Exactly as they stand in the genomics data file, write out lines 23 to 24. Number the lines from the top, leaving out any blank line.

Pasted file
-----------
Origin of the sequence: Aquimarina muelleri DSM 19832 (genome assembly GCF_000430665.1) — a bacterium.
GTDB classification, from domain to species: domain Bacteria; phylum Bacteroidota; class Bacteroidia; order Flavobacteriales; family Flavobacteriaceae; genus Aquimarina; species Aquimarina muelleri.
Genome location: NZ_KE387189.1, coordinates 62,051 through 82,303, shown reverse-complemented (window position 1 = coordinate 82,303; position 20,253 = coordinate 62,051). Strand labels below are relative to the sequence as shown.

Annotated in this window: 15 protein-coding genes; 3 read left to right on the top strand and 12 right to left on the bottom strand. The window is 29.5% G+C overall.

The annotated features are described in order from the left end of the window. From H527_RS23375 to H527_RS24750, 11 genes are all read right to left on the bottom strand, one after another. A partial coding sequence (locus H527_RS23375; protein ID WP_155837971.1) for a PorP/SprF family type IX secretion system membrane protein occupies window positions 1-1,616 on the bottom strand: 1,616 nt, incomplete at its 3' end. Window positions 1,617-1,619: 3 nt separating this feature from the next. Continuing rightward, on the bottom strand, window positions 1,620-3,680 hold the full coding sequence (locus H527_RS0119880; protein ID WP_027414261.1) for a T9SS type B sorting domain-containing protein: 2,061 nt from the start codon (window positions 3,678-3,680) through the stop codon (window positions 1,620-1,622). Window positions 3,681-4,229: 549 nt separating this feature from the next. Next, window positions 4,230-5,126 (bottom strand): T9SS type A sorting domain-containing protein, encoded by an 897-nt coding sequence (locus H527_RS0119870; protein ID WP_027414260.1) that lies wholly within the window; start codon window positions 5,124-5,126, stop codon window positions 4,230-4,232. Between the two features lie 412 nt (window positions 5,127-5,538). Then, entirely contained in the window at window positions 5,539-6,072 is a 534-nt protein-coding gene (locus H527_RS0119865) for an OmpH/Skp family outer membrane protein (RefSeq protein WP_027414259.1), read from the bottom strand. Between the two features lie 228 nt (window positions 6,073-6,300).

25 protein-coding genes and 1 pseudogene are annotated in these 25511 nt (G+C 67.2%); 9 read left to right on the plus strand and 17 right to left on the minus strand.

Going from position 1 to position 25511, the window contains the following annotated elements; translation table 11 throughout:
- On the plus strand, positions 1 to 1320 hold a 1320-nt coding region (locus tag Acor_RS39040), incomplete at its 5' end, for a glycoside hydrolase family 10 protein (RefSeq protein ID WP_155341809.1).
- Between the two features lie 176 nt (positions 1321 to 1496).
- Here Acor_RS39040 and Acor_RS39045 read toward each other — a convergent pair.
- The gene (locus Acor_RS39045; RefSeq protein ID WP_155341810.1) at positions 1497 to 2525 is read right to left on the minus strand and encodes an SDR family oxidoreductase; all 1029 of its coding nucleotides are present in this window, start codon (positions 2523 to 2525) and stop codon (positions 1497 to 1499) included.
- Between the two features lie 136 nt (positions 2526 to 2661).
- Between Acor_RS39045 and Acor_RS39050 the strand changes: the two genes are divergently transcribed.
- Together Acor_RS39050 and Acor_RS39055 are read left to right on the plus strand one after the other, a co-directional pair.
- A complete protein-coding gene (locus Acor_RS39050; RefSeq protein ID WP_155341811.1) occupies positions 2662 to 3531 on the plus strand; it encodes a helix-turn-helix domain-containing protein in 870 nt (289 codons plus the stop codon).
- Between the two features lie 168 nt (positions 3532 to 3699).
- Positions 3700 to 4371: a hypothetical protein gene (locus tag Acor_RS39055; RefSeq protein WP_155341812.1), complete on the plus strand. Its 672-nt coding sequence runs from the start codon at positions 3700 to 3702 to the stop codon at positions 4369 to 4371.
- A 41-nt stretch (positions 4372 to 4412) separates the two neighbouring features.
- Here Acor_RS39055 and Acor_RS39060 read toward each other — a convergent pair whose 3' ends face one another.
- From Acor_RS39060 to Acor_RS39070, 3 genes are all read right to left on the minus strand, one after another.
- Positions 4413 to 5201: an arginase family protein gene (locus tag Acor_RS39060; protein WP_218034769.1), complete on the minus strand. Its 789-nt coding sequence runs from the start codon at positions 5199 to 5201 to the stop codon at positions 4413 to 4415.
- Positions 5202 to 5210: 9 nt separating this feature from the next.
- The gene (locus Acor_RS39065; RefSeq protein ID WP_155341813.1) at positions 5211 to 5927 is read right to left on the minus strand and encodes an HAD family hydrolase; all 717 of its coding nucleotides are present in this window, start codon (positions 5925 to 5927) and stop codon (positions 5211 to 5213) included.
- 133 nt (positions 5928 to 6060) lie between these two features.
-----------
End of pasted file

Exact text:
- The gene (locus Acor_RS39065; RefSeq protein ID WP_155341813.1) at positions 5211 to 5927 is read right to left on the minus strand and encodes an HAD family hydrolase; all 717 of its coding nucleotides are present in this window, start codon (positions 5925 to 5927) and stop codon (positions 5211 to 5213) included.
- 133 nt (positions 5928 to 6060) lie between these two features.